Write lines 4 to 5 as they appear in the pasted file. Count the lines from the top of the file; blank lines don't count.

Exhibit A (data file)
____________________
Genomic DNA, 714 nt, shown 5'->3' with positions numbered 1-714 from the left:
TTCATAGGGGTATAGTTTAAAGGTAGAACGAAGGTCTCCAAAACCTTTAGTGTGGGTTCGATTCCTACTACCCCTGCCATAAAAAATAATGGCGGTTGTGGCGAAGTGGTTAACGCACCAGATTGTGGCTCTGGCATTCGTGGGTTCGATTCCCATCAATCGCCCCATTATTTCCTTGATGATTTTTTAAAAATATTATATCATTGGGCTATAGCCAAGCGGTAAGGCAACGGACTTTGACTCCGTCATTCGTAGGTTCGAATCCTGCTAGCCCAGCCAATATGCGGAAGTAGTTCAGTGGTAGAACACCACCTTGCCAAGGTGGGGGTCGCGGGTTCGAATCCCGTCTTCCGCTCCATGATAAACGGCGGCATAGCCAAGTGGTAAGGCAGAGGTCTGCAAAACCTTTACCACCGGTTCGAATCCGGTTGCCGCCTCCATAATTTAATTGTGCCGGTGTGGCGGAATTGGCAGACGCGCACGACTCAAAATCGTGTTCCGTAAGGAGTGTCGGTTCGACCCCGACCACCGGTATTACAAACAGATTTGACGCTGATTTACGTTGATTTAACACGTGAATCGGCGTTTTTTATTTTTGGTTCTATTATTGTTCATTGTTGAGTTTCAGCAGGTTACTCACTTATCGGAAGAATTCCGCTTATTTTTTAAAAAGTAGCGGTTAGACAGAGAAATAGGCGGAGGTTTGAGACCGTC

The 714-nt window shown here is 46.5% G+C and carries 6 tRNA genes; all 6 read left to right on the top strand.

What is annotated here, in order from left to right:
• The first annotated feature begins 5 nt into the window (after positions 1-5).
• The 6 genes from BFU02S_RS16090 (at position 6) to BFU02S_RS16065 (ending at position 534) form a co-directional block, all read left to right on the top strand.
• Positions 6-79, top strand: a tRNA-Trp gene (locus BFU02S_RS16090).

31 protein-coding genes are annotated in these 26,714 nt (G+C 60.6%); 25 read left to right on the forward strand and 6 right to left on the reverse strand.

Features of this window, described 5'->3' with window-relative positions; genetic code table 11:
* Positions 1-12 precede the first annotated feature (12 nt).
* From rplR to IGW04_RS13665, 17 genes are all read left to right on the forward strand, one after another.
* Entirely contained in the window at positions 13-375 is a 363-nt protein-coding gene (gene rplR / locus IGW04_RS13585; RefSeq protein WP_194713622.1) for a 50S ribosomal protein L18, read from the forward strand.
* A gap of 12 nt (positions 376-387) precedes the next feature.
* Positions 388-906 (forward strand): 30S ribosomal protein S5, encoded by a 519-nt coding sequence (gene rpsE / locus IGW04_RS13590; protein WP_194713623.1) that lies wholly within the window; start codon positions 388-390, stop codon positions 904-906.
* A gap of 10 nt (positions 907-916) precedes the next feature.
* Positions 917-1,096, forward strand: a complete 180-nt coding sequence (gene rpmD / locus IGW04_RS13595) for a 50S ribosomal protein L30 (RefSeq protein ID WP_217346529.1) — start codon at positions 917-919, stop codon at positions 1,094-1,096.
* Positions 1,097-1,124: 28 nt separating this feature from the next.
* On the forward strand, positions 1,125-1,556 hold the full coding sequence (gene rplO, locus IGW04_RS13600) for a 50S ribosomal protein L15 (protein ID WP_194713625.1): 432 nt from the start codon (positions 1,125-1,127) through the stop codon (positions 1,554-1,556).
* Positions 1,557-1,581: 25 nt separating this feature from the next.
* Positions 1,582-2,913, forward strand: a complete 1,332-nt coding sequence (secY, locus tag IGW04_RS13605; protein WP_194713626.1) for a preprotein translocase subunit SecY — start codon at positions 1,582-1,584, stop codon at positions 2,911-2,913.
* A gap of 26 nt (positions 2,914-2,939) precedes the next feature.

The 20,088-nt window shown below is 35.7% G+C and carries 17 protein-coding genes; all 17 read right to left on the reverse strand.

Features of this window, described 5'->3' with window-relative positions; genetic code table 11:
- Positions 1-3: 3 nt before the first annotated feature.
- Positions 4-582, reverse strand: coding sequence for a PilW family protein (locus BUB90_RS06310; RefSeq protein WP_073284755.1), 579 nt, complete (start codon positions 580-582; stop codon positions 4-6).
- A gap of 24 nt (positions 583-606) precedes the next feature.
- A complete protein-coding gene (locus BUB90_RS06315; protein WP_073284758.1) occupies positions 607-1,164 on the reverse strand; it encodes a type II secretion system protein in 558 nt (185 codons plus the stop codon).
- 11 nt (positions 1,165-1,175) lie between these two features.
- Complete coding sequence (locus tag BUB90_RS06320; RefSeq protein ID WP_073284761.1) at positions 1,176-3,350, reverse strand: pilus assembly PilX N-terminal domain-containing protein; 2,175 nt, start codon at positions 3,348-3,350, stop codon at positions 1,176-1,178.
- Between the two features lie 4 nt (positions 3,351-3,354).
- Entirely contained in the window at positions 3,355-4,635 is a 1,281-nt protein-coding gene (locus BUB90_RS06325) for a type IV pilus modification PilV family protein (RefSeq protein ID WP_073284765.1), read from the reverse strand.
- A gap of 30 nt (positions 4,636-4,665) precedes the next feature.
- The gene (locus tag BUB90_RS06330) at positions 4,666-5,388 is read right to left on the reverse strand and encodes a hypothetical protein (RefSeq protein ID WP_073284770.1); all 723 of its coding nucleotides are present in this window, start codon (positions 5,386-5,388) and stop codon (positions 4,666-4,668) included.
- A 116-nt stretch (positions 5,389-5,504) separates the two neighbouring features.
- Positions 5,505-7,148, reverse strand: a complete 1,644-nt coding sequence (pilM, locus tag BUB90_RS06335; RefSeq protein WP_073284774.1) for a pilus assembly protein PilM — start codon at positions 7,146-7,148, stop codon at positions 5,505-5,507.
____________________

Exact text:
What is annotated here, in order from left to right:
• The first annotated feature begins 5 nt into the window (after positions 1-5).